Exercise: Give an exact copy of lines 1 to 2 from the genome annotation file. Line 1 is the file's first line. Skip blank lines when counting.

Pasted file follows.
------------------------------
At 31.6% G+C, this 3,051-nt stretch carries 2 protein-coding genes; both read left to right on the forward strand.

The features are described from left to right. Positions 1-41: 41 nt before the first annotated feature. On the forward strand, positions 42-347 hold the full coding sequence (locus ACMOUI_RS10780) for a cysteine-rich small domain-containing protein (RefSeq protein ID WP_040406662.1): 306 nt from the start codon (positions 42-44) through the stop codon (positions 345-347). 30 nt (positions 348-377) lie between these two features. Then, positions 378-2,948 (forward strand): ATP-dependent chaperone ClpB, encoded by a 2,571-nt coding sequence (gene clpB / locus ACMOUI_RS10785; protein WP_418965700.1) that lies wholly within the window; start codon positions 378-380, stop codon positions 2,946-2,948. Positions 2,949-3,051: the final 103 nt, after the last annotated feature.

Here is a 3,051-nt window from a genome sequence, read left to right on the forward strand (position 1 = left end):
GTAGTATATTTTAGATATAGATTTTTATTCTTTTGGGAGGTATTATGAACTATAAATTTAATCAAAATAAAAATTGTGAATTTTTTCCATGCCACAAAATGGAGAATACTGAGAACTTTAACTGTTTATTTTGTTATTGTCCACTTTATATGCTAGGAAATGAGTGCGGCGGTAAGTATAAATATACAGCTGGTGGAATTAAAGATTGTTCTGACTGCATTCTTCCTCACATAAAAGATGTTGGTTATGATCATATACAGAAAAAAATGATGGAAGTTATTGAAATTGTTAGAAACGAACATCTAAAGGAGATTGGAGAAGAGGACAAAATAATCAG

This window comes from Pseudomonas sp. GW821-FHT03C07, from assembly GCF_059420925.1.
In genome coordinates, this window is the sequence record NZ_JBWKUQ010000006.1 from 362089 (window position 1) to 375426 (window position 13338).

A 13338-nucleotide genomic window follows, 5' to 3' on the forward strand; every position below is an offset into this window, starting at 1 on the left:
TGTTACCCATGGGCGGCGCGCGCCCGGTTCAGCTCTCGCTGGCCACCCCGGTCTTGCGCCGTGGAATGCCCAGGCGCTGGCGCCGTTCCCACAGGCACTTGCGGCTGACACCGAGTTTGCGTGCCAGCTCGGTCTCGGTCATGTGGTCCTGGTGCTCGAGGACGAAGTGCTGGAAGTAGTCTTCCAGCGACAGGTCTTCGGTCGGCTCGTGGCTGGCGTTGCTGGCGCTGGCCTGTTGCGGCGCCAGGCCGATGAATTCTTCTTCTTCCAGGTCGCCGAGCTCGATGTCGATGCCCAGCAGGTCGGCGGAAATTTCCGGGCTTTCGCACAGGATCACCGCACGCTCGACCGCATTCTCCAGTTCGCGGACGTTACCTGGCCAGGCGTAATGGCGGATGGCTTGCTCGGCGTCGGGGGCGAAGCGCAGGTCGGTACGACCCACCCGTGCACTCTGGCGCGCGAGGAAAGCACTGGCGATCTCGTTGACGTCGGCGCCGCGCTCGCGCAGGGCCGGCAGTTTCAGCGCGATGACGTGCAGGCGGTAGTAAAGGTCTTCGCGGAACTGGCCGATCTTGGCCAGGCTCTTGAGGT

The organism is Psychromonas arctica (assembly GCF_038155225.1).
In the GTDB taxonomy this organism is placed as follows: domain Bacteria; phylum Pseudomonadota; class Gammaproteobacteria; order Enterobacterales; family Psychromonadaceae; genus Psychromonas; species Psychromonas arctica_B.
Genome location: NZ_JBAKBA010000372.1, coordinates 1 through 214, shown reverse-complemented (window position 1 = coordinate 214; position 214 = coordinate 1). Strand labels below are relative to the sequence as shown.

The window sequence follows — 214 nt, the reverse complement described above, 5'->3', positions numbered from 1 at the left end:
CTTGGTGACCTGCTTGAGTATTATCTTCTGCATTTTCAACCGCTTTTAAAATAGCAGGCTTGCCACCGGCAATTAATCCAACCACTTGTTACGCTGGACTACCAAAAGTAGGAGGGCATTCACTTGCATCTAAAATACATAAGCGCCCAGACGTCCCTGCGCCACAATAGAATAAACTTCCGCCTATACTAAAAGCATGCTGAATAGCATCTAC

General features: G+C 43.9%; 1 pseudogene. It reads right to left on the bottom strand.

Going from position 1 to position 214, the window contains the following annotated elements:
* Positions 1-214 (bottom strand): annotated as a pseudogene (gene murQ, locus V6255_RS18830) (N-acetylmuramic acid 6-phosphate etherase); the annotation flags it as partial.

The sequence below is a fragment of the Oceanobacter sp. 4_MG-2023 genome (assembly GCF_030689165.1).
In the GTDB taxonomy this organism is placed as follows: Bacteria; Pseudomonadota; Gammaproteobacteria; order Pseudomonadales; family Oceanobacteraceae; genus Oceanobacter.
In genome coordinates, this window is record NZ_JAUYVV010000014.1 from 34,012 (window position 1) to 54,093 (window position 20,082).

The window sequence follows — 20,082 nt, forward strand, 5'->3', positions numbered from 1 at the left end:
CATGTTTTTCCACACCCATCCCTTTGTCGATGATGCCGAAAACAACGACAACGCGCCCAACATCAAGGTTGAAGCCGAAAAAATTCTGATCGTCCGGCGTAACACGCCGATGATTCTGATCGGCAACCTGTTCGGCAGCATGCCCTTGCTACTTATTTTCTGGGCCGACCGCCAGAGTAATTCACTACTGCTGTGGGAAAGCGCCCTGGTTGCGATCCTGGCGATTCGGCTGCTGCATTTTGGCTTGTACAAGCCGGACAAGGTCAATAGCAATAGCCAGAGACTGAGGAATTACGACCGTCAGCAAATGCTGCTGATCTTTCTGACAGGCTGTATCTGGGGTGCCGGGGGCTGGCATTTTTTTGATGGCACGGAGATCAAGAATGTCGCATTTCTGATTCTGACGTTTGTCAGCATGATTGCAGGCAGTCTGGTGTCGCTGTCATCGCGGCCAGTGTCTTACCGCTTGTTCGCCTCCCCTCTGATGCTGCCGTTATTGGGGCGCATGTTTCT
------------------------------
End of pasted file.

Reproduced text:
At 31.6% G+C, this 3,051-nt stretch carries 2 protein-coding genes; both read left to right on the forward strand.

The features are described from left to right. Positions 1-41: 41 nt before the first annotated feature. On the forward strand, positions 42-347 hold the full coding sequence (locus ACMOUI_RS10780) for a cysteine-rich small domain-containing protein (RefSeq protein ID WP_040406662.1): 306 nt from the start codon (positions 42-44) through the stop codon (positions 345-347). 30 nt (positions 348-377) lie between these two features. Then, positions 378-2,948 (forward strand): ATP-dependent chaperone ClpB, encoded by a 2,571-nt coding sequence (gene clpB / locus ACMOUI_RS10785; protein WP_418965700.1) that lies wholly within the window; start codon positions 378-380, stop codon positions 2,946-2,948. Positions 2,949-3,051: the final 103 nt, after the last annotated feature.